§ Order read, for resuming Adjourned Debate on Amendment proposed to Question [29th March], "That the Bill be now read a second time;" and which Amendment was, to leave out the word "now," and at the end of the Question to add the words "upon this day six months."—(Mr. Clive.)
§ Question again proposed, "That the word 'now' stand part of the Question."
§ Debate resumed.
§ MR. LAW
As three months have now passed since this debate was adjourned, I hope the House will permit me, in the first instance, briefly to refer to some of the principal provisions of the Bill before us. As I mentioned in March last, in moving the adjournment, there are some clauses in the earlier parts of this measure which propose amendments of the existing law that, standing by themselves, would, I think, deserve a favourable consideration; but, on the other hand, the latter and larger part of the Bill of my hon. and learned Friend (Mr. Butt), and which he rightly states to be its most important part, is framed on principles that I, at least, regard as totally inadmissible. In fact, Sir, the Bill is only nominally one Bill—it is in reality two Bills; and, moreover, two Bills which even the skill of my hon. and learned Friend has necessarily failed to mould into one, for this simple reason, that they are based on altogether dissimilar, if not opposite principles. The earlier clauses constituting the first and second parts of the Bill propose, for the most part, certain amendments of the Land Act to meet particular inconveniences and hardships that have arisen in carrying out that measure. But the third part of the Bill proceeds on wholly different principles, and, abandoning all attempt to complete the securities provided by the Land Act, proposes enactments which, if they were sanctioned, would practically transfer 625 the property of every holding from the landlord to the tenant.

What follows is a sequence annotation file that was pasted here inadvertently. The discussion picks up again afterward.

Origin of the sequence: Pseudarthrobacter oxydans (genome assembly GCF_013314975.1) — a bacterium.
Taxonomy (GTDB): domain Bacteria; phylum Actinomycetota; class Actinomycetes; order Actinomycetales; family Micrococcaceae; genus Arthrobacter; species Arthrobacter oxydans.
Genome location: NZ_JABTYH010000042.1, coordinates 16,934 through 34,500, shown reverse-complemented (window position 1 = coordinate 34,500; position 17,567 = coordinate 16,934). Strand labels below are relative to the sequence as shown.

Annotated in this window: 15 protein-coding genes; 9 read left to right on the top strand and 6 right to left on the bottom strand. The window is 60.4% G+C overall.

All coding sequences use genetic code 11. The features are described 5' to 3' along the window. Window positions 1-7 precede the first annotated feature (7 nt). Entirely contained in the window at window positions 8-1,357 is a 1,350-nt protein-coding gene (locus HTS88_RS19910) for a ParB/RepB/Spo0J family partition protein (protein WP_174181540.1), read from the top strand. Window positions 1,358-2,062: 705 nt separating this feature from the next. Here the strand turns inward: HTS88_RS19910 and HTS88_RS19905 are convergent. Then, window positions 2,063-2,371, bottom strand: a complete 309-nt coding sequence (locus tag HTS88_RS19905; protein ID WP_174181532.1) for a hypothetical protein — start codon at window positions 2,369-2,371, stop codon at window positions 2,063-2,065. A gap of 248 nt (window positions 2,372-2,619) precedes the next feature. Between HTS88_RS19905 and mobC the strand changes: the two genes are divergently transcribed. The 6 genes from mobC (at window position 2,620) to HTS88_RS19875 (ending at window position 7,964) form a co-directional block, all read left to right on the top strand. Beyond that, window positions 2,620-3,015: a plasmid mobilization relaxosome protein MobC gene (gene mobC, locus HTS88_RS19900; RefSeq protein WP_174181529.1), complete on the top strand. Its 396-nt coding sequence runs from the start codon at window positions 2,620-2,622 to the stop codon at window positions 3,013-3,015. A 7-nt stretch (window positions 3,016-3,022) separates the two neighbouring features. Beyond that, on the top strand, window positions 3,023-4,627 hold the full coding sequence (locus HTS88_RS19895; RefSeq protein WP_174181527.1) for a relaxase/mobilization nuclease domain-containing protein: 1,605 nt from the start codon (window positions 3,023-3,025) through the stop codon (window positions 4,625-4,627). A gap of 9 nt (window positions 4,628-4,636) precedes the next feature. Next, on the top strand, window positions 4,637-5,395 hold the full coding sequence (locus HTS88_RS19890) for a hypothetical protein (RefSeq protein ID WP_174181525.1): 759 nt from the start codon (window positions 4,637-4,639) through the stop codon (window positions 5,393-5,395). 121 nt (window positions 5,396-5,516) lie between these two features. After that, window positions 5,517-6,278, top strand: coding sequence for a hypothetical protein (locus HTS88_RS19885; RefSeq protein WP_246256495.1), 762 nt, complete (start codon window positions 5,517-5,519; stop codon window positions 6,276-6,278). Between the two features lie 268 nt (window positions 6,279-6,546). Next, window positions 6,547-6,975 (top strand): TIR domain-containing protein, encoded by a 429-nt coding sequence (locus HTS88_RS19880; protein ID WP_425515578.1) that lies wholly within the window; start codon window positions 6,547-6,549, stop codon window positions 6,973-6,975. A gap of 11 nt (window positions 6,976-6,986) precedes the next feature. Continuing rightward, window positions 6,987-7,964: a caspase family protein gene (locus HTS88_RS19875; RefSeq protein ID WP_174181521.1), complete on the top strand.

And now, Sir, before I go further, let me remind the House what is the state of the law of landlord and tenant in Ireland, as settled by the Irish Land Act of 1870. In the first place, that measure has secured to every Irish tenant compensation for his bonâ fide improvements, whether by building or otherwise, as well as also compensation for disturbance, if he be evicted without just cause; and, in the next place, it has made the custom of tenant right legally, as well as morally, binding in Ulster. Such, Sir, in substance, was the Land Act of my right hon. Friend the Member for Greenwich (Mr. Gladstone)—a measure which (pace hon. Gentlemen opposite) Parliament held to be one of simple justice, and for which several Conservative Members—Irish as well as others—accordingly voted. I know it is the fashion now to forget all this, and therefore I was not much startled to hear the noble Lord the Member for Haddingtonshire (Lord Elcho), in this debate, as in many others less connected with the subject, assail the Irish Land Act as a violation of all sound principles, and to be accounted for only on grounds not very creditable to all concerned in its enactment. Well, Sir, I have been agreeably surprised to find that when the principle of that measure was under discussion the noble Lord made, I need not say, an eloquent speech upon the subject, and then, to borrow his own language, "glided gracefully into the lobby and voted for" the second reading of the Bill. This is to me very satisfactory, for we may be certain that, however the noble Lord might relieve his feelings by a speech, he would not have voted for anything like an invasion of the rights of property; and when he deliberately recorded his vote for the second reading of the Irish Land Bill it must have been because he believed it to be a just mode of dealing with a pressing and difficult question. In fact, Sir, there was at the time a general concurrence of opinion as to how the matter should be dealt with, so much so that even that eminently sober Conservative periodical, The Quarterly Review, in a remarkable article in its January number of that year, suggested the very remedies which at the moment the Govern- 626 ment had resolved on as the basis of their measure. Well, Sir, the Irish Land Act having been passed to legalize the tenant-right custom of Ulster, to check capricious evictions by the imposition of pecuniary fines, and to secure to every tenant full payment for his improvements, I, for one, am quite willing to consider any reasonable amendments that may be suggested for giving more complete effect to these just and wise provisions. Accordingly, I should regard—not unfavourably—some of the earlier clauses of the Bill of my hon. and learned Friend which have the furtherance of this just policy for their object. Take, for example, some of the clauses of the first part of the Bill which deals with Ulster tenant-right. Here we find it proposed that the Ulster tenants should have the benefit of the custom in its integrity—unaffected by the office regulations which on many estates seek to undermine, and, in fact, violate the ancient and real usage—an object with which I fully sympathize, though I admit there are difficulties in the way. Again, it is proposed to settle the question of leasehold tenant-right—on which all, I hope, are now at length agreed—and further to provide that, as a matter of evidence, the usage of the district, and not merely of the particular estate, shall determine whether a holding is subject to the tenant-right custom of Ulster. These are proposals which I regard as perfectly reasonable in design. They do not, indeed, appear to me to deal with the subject so simply or satisfactorily as the Bill of my hon. Friend the Member for Down (Mr. Sharman Crawford); but, as they have the like objects in view, they should—standing by themselves—have my cordial support.